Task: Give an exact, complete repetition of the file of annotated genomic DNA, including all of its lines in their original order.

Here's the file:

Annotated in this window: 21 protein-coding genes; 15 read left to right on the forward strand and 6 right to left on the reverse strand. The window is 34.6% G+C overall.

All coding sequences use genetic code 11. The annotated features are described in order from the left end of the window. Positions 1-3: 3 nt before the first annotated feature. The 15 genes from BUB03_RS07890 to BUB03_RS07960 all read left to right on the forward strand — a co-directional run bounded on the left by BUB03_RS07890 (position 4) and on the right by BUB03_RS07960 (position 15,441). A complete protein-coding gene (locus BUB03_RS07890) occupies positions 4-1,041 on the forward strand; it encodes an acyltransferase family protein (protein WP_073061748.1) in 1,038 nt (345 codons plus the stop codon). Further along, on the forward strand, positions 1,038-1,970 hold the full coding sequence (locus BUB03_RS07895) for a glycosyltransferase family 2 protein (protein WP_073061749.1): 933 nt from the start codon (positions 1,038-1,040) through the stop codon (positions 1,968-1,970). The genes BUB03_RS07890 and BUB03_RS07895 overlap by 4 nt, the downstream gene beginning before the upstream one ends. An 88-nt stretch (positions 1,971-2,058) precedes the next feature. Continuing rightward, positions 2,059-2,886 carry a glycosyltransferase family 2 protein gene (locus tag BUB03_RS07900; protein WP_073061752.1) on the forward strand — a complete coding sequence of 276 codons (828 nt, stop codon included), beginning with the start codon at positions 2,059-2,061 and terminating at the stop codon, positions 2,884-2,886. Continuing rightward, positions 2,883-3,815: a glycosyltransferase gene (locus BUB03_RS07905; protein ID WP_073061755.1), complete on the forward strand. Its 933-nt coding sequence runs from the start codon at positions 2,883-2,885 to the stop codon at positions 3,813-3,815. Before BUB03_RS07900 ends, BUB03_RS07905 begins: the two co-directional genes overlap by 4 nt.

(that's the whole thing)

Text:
Annotated in this window: 21 protein-coding genes; 15 read left to right on the forward strand and 6 right to left on the reverse strand. The window is 34.6% G+C overall.

All coding sequences use genetic code 11. The annotated features are described in order from the left end of the window. Positions 1-3: 3 nt before the first annotated feature. The 15 genes from BUB03_RS07890 to BUB03_RS07960 all read left to right on the forward strand — a co-directional run bounded on the left by BUB03_RS07890 (position 4) and on the right by BUB03_RS07960 (position 15,441). A complete protein-coding gene (locus BUB03_RS07890) occupies positions 4-1,041 on the forward strand; it encodes an acyltransferase family protein (protein WP_073061748.1) in 1,038 nt (345 codons plus the stop codon). Further along, on the forward strand, positions 1,038-1,970 hold the full coding sequence (locus BUB03_RS07895) for a glycosyltransferase family 2 protein (protein WP_073061749.1): 933 nt from the start codon (positions 1,038-1,040) through the stop codon (positions 1,968-1,970). The genes BUB03_RS07890 and BUB03_RS07895 overlap by 4 nt, the downstream gene beginning before the upstream one ends. An 88-nt stretch (positions 1,971-2,058) precedes the next feature. Continuing rightward, positions 2,059-2,886 carry a glycosyltransferase family 2 protein gene (locus tag BUB03_RS07900; protein WP_073061752.1) on the forward strand — a complete coding sequence of 276 codons (828 nt, stop codon included), beginning with the start codon at positions 2,059-2,061 and terminating at the stop codon, positions 2,884-2,886. Continuing rightward, positions 2,883-3,815: a glycosyltransferase gene (locus BUB03_RS07905; protein ID WP_073061755.1), complete on the forward strand. Its 933-nt coding sequence runs from the start codon at positions 2,883-2,885 to the stop codon at positions 3,813-3,815. Before BUB03_RS07900 ends, BUB03_RS07905 begins: the two co-directional genes overlap by 4 nt.